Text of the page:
Africa Aviation: A Lifeline for Tourism and Economies


New air routes are urgently needed in Africa, and national tourism boards should take any opportunity to enhance this for the economic growth of their countries. Africa only has 1.9% of global passenger and cargo air traffic.

At the recent AviaDev Africa workshop, which was hosted in collaboration with the SADC Business Council Tourism Alliance, airline executives stressed tourism boards’ power lies in leveraging market data and industry relationships to convince skeptical carriers of new routes’ long-term viability.

“Tourism is more than just leisure travel. Tourism is a critical economic activity that requires strategic thinking and collaboration across sectors,” said Kojo Bentum-Williams, UN Tourism’s Senior Africa Communications Expert.

Sylvain Bosc, former Chief Commercial Officer of SAA and Fastjet, stressed the importance of demonstrating sustained profitability. “Destination marketing organizations (DMOs) must sell a long-term vision highlighting the destination’s growth prospects and economic impact,” he said. “Creative incentives like co-marketing, reducing airline costs, and quantifying passenger volumes can be more powerful than direct subsidies.”

Bosc noted that DMOs need to “bring new light” to data airlines already have by offering insights into upcoming local economic developments like new mines or infrastructure projects that could drive corporate traffic. “Local insights can provide airlines with the confidence they need to invest in new routes,” he said.

Natalia Rosa, Project Lead of the SADC Business Council Tourism Alliance, underscored the critical role of aviation in regional development: “Aviation is not a luxury, it’s the lifeblood of a modern regional economy. Improved air connectivity unlocks a range of benefits: it streamlines travel, opens doors for new tourism markets, and strengthens regional economic ties.”

Gavin Eccles, Head of Vertical at BAE Ventures, emphasized tourism boards must be “at the table” with compelling cases backed by local market insights, travel trade ties, and unique selling points that airlines often lack.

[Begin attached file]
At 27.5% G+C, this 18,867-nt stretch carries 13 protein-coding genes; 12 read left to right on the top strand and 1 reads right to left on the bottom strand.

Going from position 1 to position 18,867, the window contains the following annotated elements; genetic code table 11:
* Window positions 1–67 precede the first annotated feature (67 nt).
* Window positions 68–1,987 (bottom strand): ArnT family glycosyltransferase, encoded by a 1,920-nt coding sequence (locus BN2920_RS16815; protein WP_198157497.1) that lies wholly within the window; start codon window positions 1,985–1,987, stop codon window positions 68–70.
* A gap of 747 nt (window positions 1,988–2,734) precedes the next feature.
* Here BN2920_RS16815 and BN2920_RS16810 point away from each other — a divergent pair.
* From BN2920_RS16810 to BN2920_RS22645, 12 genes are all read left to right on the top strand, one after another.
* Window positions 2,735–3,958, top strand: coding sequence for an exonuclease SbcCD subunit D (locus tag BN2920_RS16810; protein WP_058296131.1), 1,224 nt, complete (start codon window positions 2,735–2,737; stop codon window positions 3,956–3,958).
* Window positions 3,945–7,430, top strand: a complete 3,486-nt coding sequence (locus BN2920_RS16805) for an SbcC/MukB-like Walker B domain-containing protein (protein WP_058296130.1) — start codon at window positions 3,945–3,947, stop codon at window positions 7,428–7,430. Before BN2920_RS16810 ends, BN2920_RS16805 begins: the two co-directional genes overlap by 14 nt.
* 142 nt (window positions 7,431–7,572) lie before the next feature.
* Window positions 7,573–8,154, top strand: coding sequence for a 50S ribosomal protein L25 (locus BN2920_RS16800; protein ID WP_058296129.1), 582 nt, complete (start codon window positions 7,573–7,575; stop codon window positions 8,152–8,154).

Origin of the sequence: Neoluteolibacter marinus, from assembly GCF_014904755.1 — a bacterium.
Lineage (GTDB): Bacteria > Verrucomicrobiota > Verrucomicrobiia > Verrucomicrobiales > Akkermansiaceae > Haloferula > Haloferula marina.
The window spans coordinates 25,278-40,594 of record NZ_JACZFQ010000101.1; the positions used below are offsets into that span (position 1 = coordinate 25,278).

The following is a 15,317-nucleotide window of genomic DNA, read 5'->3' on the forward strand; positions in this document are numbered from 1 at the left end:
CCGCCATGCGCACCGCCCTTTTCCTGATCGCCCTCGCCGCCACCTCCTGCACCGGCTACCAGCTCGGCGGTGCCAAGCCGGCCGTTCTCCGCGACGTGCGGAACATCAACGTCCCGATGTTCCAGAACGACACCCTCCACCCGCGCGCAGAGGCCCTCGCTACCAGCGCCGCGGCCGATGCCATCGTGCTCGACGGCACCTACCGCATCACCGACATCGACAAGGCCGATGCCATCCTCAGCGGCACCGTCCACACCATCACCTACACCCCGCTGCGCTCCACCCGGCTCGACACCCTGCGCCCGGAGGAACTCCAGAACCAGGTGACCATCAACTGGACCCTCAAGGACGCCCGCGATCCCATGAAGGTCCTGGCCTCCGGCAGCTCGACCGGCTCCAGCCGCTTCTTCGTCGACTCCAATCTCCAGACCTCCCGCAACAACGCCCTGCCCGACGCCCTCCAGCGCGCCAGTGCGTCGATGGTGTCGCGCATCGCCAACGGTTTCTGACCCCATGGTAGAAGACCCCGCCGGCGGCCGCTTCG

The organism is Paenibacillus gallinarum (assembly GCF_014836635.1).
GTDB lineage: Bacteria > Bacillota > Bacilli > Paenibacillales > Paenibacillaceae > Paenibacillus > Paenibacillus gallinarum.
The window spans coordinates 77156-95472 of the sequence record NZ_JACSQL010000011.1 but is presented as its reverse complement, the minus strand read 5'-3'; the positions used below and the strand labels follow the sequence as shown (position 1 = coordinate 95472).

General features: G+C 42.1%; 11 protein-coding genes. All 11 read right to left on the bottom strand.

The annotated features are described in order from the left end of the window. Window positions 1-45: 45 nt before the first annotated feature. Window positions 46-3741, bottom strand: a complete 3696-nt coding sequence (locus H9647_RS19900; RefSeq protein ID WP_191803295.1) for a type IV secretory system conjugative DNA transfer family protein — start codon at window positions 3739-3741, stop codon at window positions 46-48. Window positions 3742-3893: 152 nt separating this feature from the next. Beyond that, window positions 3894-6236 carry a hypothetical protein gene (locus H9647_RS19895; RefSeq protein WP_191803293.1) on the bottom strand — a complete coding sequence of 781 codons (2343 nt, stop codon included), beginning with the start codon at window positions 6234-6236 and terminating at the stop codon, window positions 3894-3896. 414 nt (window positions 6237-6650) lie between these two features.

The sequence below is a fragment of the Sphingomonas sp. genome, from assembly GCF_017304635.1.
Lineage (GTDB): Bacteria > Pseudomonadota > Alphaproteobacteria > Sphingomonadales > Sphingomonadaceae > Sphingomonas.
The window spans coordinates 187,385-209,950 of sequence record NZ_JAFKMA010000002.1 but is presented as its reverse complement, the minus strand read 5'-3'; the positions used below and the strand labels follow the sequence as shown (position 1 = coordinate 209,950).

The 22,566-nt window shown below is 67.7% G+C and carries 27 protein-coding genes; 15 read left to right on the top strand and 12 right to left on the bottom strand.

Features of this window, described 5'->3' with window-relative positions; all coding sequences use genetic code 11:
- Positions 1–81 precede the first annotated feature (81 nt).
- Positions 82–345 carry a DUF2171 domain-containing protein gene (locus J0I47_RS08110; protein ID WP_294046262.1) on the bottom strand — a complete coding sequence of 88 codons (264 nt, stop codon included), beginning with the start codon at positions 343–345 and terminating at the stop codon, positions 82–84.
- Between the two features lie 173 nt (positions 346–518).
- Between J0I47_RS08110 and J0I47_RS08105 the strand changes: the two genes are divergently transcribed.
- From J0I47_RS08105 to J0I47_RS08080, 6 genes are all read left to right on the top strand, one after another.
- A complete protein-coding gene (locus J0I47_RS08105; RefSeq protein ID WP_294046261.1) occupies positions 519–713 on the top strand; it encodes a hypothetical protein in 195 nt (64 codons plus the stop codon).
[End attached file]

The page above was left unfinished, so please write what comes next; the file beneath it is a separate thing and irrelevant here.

“Tourism boards should not only provide data but also offer a local perspective that airlines may not have,” Eccles said, citing India’s successful “Incredible India” branding undermined by poor connectivity.

Regional cooperation, such as synchronized visa policies, collaborative itinerary promotion, and utilization of conservation funds, can also contribute to financing the development of routes. However, it is advised by Tim Harris from Helm Growth Advisors that prioritizing the retention and expansion of current airline services should come before attracting new routes.

While direct subsidies face sustainability questions, Bentum-Williams said other incentives enable an “environment of trust” for profit-focused airlines.

“There’s a need to change the narrative from just paying airlines to fly routes to creating an environment of trust and confidence,” he said.

Jillian Blackbeard, CEO of Africa’s Eden Tourism Association, highlighted successful collaboration with Proflight through local stakeholders and trade backing, building airline confidence without major incentives.

“We worked closely with Proflight and local stakeholders to ensure that routes were supported by the trade and the private sector, which helped build confidence in the airline and led to successful route development without significant financial incentives,” Blackbeard shared.

Coordinated efforts leveraging DMOs’ destination expertise can unlock increased connectivity – a lifeline for Africa’s tourism economies long grounded by poor air links.

The AviaDev Africa workshop was designed as a platform for action to address the challenges of the aviation industry and collaborate on solutions.

The SADC Business Council Tourism Alliance is a non-profit, membership-based association that serves as a catalyst for the responsible development of travel and tourism to, from, and within the Southern African Development Community (SADC) region.

Administered by the SADC Business Council, the Tourism Business Alliance seeks to unite apex private sector bodies across the region and other private and public sector tourism stakeholders and partners to boost the value, quality, and sustainable growth of travel and tourism to, from, and within the SADC region.

About the author

Juergen T Steinmetz

Juergen Thomas Steinmetz has continuously worked in the travel and tourism industry since he was a teenager in Germany (1977).
He founded eTurboNews in 1999 as the first online newsletter for the global travel tourism industry.

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